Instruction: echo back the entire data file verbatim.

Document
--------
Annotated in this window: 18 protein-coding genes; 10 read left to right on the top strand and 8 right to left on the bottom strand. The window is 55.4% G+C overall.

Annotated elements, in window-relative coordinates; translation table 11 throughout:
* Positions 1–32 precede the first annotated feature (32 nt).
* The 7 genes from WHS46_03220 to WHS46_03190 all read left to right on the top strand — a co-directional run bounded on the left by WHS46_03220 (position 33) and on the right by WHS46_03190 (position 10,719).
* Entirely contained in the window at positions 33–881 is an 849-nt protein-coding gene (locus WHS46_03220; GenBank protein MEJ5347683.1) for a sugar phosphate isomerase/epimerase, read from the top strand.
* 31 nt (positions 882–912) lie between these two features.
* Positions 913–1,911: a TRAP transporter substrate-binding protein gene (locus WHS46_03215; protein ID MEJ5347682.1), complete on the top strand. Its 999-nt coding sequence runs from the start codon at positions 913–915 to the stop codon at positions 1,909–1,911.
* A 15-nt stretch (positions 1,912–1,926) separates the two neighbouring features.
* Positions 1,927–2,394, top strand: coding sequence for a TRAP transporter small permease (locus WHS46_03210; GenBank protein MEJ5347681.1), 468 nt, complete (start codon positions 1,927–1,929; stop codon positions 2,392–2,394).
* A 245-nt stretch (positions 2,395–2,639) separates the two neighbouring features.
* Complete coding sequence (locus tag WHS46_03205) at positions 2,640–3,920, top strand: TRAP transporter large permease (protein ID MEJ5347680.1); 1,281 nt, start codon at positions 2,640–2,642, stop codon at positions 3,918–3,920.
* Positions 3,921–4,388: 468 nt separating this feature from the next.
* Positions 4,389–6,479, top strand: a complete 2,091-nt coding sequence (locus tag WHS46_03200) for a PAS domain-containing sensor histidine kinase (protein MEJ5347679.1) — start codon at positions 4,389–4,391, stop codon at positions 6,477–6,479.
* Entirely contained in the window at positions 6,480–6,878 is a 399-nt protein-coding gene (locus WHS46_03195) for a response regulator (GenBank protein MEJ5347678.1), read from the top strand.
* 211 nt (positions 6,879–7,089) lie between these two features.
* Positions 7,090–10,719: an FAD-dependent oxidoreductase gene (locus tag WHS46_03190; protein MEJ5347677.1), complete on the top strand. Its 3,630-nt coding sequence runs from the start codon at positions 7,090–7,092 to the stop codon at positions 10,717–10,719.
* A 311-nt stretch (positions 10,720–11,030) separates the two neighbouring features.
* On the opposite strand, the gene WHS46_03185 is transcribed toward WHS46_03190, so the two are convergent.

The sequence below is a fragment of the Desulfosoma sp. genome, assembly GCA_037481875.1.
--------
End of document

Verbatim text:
Annotated in this window: 18 protein-coding genes; 10 read left to right on the top strand and 8 right to left on the bottom strand. The window is 55.4% G+C overall.

Annotated elements, in window-relative coordinates; translation table 11 throughout:
* Positions 1–32 precede the first annotated feature (32 nt).
* The 7 genes from WHS46_03220 to WHS46_03190 all read left to right on the top strand — a co-directional run bounded on the left by WHS46_03220 (position 33) and on the right by WHS46_03190 (position 10,719).
* Entirely contained in the window at positions 33–881 is an 849-nt protein-coding gene (locus WHS46_03220; GenBank protein MEJ5347683.1) for a sugar phosphate isomerase/epimerase, read from the top strand.
* 31 nt (positions 882–912) lie between these two features.
* Positions 913–1,911: a TRAP transporter substrate-binding protein gene (locus WHS46_03215; protein ID MEJ5347682.1), complete on the top strand. Its 999-nt coding sequence runs from the start codon at positions 913–915 to the stop codon at positions 1,909–1,911.
* A 15-nt stretch (positions 1,912–1,926) separates the two neighbouring features.
* Positions 1,927–2,394, top strand: coding sequence for a TRAP transporter small permease (locus WHS46_03210; GenBank protein MEJ5347681.1), 468 nt, complete (start codon positions 1,927–1,929; stop codon positions 2,392–2,394).
* A 245-nt stretch (positions 2,395–2,639) separates the two neighbouring features.
* Complete coding sequence (locus tag WHS46_03205) at positions 2,640–3,920, top strand: TRAP transporter large permease (protein ID MEJ5347680.1); 1,281 nt, start codon at positions 2,640–2,642, stop codon at positions 3,918–3,920.
* Positions 3,921–4,388: 468 nt separating this feature from the next.
* Positions 4,389–6,479, top strand: a complete 2,091-nt coding sequence (locus tag WHS46_03200) for a PAS domain-containing sensor histidine kinase (protein MEJ5347679.1) — start codon at positions 4,389–4,391, stop codon at positions 6,477–6,479.
* Entirely contained in the window at positions 6,480–6,878 is a 399-nt protein-coding gene (locus WHS46_03195) for a response regulator (GenBank protein MEJ5347678.1), read from the top strand.
* 211 nt (positions 6,879–7,089) lie between these two features.
* Positions 7,090–10,719: an FAD-dependent oxidoreductase gene (locus tag WHS46_03190; protein MEJ5347677.1), complete on the top strand. Its 3,630-nt coding sequence runs from the start codon at positions 7,090–7,092 to the stop codon at positions 10,717–10,719.
* A 311-nt stretch (positions 10,720–11,030) separates the two neighbouring features.
* On the opposite strand, the gene WHS46_03185 is transcribed toward WHS46_03190, so the two are convergent.

The sequence below is a fragment of the Desulfosoma sp. genome, assembly GCA_037481875.1.